This brings us to Wilson’s odd attack on some women’s hairstyles and fashion choices (emphasis mine):

…words like patriarchy do have accumulated cultural connotations, and those connotations are not simply manufactured by the feminists. In other words, biblical practice is caricatured by the feminists, sure enough, but there are more than a few self-professed advocates of the biblical understanding who do their level best to live out the caricature.

So this means that when you come across some rabid feminist online who was brought up in a prairie muffin jumper, and who had her hair in a bun for a couple decades, but who is now a lesbian queer theorist, we have to keep in mind the fact that when she attacks the patriarchy as an absurdity, she is quite possibly doing so as someone who grew up in the middle of such absurdity, frequently presented to her on a daily basis and in technicolor. In other words, she is not necessarily hallucinating. What she is rejecting is actually out there.

…Their mistake is that they (too conveniently perhaps) ascribe the errors they have known personally to absolutely everyone who ascribes to the label they reject. She grew up with her mother browbeaten and harassed by her jerk of a father, the kind who would use Ephesians 5 as a club, and so she simply asserts that any married couple that seeks to live out Ephesians 5 must be doing exactly the same thing her parents did.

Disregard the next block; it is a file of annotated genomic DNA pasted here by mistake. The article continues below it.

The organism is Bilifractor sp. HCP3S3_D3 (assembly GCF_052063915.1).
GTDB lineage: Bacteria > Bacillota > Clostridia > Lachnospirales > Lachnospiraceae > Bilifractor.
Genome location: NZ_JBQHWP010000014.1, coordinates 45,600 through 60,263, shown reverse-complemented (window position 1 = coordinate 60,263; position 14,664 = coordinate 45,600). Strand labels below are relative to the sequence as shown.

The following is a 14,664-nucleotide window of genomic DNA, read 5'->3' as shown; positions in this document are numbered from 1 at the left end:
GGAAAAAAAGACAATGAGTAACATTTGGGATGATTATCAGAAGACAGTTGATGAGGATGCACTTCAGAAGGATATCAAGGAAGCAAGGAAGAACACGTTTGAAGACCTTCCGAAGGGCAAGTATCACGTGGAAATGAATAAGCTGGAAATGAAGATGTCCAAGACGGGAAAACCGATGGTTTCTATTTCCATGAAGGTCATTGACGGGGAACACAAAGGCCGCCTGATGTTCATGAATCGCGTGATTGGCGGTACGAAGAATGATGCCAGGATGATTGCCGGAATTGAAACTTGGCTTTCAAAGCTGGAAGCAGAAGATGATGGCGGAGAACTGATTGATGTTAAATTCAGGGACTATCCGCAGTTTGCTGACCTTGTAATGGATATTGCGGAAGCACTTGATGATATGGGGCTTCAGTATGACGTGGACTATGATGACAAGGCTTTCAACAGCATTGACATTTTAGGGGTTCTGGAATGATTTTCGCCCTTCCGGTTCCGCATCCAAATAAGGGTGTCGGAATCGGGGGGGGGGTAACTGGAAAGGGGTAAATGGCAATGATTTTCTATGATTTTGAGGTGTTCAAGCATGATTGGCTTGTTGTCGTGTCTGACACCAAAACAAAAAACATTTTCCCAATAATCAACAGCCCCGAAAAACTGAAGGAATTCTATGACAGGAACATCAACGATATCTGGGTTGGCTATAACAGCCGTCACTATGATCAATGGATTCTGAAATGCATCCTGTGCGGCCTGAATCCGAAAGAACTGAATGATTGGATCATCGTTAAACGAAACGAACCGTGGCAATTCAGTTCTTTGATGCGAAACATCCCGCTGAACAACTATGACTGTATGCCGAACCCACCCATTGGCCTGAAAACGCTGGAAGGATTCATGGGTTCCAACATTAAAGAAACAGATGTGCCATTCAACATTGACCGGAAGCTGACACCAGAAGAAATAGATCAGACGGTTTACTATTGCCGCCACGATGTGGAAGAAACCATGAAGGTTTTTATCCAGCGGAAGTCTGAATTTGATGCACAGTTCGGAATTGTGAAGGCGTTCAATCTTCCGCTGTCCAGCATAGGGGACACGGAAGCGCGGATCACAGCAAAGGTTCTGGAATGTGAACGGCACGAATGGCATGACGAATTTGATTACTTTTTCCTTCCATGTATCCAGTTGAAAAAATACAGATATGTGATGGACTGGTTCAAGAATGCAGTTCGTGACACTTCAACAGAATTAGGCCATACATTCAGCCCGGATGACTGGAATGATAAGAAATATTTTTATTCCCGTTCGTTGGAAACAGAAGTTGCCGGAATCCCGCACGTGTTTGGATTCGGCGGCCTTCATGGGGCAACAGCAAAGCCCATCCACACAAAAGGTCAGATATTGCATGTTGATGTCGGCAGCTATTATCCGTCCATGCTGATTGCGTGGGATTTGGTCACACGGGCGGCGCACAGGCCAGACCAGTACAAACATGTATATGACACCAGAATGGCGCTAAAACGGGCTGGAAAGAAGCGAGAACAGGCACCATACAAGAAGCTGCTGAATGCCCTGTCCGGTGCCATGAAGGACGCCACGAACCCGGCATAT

Wilson is either being catty here, or he is implying that such hairstyles and clothes on a woman are a sign of an abusive husband (or both).  The term prairie muffin jumper threw me for a bit of a loop, as while I’m familiar with the basic form of cattiness I’ve never heard that particular term.  Long time readers of this blog will recall a similar snide comment by a different blogger: